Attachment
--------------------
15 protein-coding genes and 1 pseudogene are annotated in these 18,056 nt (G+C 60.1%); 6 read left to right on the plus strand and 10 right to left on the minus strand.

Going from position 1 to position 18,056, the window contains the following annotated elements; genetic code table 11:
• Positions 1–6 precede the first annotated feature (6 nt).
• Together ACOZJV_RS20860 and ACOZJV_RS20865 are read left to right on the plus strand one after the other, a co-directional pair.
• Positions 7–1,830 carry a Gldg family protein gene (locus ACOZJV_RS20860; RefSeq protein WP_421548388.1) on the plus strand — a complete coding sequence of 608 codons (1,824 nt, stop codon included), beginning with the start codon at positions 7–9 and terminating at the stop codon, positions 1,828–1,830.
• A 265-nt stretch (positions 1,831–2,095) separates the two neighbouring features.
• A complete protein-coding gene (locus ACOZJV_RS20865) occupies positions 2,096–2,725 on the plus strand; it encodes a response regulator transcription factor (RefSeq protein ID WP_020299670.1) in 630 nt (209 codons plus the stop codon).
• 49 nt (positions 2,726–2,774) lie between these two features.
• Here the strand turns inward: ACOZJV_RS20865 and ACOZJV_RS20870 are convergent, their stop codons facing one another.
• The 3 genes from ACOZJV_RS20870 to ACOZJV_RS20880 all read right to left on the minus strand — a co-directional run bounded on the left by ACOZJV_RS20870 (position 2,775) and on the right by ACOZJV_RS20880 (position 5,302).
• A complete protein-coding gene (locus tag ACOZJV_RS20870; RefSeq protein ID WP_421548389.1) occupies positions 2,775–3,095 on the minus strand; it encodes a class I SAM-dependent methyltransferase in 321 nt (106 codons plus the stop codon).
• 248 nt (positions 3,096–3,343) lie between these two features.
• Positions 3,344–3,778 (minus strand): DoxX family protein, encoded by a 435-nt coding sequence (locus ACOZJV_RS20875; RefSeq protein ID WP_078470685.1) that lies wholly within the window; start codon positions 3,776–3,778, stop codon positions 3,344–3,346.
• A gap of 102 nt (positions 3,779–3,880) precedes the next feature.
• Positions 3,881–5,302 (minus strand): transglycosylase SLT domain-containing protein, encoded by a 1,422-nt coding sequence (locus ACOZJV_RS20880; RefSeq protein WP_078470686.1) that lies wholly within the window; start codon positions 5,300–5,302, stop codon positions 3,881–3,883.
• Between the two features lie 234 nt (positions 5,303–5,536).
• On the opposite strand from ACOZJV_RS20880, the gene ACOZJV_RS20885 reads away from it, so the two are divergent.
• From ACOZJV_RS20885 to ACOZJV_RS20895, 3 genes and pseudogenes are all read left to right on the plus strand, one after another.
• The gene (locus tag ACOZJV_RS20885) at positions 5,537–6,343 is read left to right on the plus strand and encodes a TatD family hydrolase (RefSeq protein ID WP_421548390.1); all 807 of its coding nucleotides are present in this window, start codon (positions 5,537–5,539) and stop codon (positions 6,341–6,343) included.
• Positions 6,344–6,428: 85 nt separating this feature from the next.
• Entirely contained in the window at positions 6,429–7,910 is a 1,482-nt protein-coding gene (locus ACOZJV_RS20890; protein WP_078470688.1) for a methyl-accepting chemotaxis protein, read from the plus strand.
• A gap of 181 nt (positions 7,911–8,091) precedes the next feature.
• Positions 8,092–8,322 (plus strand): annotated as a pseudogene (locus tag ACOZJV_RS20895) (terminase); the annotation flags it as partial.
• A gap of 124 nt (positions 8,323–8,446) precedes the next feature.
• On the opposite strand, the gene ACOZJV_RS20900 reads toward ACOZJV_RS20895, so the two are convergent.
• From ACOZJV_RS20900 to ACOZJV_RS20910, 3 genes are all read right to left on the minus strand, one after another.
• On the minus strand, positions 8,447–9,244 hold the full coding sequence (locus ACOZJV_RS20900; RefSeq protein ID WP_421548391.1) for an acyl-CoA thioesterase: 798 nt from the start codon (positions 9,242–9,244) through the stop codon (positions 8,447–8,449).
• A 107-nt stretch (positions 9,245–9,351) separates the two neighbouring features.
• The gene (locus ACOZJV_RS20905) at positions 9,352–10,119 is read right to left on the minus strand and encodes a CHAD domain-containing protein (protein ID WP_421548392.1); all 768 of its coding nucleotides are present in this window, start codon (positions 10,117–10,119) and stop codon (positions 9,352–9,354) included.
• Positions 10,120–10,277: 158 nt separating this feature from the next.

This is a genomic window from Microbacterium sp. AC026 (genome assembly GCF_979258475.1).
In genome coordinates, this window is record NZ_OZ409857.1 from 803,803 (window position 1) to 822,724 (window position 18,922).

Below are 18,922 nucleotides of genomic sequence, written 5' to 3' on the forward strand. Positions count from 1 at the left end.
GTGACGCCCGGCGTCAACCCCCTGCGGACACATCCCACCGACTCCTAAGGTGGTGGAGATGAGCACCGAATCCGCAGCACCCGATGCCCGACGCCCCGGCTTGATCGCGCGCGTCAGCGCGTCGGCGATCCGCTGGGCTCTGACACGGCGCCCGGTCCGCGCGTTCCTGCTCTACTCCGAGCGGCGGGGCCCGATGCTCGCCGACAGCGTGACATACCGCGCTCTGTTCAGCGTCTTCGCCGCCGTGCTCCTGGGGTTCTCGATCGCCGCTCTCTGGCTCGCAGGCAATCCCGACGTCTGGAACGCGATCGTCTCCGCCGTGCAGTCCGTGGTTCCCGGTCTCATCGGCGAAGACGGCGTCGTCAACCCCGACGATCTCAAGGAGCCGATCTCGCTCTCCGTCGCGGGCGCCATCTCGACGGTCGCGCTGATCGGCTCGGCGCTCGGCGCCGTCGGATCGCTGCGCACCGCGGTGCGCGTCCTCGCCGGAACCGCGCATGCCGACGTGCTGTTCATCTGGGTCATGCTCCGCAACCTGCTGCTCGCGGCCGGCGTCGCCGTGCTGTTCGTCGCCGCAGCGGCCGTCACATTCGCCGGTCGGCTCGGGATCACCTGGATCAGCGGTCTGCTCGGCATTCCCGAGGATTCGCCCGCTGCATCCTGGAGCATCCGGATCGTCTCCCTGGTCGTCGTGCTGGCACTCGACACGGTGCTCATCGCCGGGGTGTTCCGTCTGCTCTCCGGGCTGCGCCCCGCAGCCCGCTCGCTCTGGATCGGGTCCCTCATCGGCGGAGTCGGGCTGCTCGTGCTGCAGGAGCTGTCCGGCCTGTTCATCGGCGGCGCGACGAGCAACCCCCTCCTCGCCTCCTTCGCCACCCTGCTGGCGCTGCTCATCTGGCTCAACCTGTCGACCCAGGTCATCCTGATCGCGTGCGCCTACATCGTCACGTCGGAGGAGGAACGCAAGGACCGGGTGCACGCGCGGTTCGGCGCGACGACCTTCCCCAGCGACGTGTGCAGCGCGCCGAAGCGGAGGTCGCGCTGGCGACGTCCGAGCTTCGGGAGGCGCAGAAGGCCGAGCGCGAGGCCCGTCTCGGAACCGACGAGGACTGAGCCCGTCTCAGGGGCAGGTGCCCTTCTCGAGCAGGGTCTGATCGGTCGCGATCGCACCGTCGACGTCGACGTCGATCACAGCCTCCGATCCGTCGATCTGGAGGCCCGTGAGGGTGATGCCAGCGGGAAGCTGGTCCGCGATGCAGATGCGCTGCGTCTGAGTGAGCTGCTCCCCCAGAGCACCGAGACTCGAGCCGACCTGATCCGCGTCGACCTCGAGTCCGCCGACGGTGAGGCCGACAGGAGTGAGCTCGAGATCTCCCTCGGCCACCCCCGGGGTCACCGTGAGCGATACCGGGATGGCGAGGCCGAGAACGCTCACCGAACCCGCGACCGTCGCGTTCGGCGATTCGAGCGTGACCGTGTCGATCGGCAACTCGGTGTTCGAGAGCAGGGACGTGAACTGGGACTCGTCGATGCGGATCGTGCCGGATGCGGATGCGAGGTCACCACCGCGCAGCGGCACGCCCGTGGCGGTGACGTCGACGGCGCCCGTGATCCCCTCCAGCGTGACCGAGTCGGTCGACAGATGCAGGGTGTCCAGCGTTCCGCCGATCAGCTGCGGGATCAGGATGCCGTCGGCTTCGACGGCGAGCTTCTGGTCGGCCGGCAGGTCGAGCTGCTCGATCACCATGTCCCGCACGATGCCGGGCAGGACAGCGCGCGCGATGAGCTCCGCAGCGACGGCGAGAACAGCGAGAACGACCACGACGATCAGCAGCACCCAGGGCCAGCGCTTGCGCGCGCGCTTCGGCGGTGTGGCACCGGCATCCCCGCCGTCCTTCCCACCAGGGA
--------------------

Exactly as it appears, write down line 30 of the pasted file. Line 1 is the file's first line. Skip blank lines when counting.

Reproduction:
• Positions 10,120–10,277: 158 nt separating this feature from the next.